Still in the area of intellectual elites, Franz Adlgasser’s research analyses the presence of a particular socio-professional category (lawyers) within the parliamentary elite of Austria between 1848 and 1918. Ever since the Revolution, those who worked in the field of law made up a clearly-defined group within the legislative assembly. Their training and expertise made their presence instrumental in a context where one key objective was to draw up a new Constitution. The prevalence of Law graduates also continued after 1861, in terms both of numbers and key-positions held in the legislative assembly (as presidents, vice-presidents and members of commissions) until the introduction of universal suffrage. Only the changes brought about in 1907 engendered a marked fall in the number of lawyers in the Austrian Parliament and an obvious decline in the number of key positions they held. Here the author points out the ambivalent effect of the democratization of suffrage: what was won in terms of representation was lost in terms of deprofessionalisation among the members of the new Parliament. As a result, the Parliament lost autonomy in its process of legislative analysis and became much more dependent on the expertise of bureaucrats and more open to influence through lobbying.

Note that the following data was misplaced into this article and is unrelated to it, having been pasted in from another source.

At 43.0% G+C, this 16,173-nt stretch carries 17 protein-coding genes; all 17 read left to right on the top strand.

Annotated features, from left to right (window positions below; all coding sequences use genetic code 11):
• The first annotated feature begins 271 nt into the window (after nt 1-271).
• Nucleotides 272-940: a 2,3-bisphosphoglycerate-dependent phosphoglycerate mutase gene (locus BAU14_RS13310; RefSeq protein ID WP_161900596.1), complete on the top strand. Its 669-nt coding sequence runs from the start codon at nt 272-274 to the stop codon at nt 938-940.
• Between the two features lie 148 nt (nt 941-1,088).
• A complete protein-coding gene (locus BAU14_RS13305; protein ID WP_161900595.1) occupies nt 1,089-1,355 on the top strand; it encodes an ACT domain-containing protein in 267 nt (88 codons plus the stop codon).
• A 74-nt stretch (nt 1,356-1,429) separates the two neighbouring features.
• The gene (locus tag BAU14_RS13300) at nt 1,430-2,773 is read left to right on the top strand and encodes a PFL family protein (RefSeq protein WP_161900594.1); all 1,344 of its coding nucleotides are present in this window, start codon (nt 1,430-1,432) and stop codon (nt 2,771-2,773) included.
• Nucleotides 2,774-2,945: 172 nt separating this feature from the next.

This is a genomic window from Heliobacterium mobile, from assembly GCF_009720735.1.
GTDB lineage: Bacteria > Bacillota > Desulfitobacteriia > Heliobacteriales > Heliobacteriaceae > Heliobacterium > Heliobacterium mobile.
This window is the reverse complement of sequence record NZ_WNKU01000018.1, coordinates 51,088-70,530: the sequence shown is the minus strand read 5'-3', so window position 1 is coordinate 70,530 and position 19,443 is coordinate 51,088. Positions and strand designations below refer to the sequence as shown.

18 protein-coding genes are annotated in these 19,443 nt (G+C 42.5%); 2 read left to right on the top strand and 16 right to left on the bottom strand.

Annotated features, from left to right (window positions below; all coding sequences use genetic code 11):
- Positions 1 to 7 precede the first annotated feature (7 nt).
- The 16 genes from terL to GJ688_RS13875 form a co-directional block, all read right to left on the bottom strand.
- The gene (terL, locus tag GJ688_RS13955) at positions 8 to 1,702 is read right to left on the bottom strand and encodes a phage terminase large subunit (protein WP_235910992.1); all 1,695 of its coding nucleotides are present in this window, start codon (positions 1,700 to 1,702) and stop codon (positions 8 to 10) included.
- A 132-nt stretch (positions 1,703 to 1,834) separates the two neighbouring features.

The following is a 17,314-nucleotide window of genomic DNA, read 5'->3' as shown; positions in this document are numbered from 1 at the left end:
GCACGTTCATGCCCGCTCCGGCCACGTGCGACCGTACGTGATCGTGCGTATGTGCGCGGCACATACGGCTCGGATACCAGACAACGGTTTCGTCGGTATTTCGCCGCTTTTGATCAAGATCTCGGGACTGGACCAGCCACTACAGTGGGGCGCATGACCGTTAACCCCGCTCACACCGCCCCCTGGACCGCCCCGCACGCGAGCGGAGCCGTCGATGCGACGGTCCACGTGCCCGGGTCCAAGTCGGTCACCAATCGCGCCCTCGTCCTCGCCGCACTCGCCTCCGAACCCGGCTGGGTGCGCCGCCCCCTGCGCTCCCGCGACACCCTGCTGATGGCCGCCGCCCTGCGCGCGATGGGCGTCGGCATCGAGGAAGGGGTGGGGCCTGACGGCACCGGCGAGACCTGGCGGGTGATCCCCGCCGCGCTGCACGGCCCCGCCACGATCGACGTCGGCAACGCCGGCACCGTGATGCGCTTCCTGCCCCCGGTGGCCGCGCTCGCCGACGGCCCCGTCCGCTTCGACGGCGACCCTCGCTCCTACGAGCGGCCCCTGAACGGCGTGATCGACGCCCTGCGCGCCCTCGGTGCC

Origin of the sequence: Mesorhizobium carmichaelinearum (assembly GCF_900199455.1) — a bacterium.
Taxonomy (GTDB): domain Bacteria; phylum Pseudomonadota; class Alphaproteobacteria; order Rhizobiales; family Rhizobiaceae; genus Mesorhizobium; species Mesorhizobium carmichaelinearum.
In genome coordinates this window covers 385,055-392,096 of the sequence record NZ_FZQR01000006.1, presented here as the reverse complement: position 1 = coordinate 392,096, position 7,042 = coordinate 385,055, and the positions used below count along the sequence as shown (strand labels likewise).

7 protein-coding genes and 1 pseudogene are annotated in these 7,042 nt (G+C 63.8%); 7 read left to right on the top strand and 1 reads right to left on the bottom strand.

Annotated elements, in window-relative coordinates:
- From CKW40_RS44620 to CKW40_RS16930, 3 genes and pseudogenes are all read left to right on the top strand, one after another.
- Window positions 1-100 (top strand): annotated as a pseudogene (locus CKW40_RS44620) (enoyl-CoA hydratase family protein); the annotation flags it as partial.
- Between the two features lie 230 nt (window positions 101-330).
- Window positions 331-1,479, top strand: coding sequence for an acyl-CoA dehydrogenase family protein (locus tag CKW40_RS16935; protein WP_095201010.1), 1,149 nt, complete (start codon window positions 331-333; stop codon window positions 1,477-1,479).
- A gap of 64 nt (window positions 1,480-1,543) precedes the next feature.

One traditional behaviour of the era’s political elite was self-organisation into clubs. These types of associations were usually the backstage of a party, but also had vital social and economic attributes for its good functioning and public representation. Luboš Velek’s study analyses the activity of theČeský klub—the political and social forum of the Old Czech faction, founded in Prague in 1871. The forum originated in tactical disputes between the two wings of the Czech national movement and in the need of the older generation, who promoted parliamentary non-participation between 1872 and 1878, to publicly validate their position. Thus from its foundation, the selection of club members relied on the manifestation of an exaggerated ideological purity, which in the long run proved harmful to good internal order. The club, along with the newspapers published by its main founder (J. S. Skrejšovský), was meant to be a point of reference for supporters throughout Bohemia, as well as a rallying point for the older generation ← 13 | 14 → of Prague’s civil society. Its primary role was political, and the sociocultural activities it hosted also echoed that role through the ideas it promoted and the debates it engendered.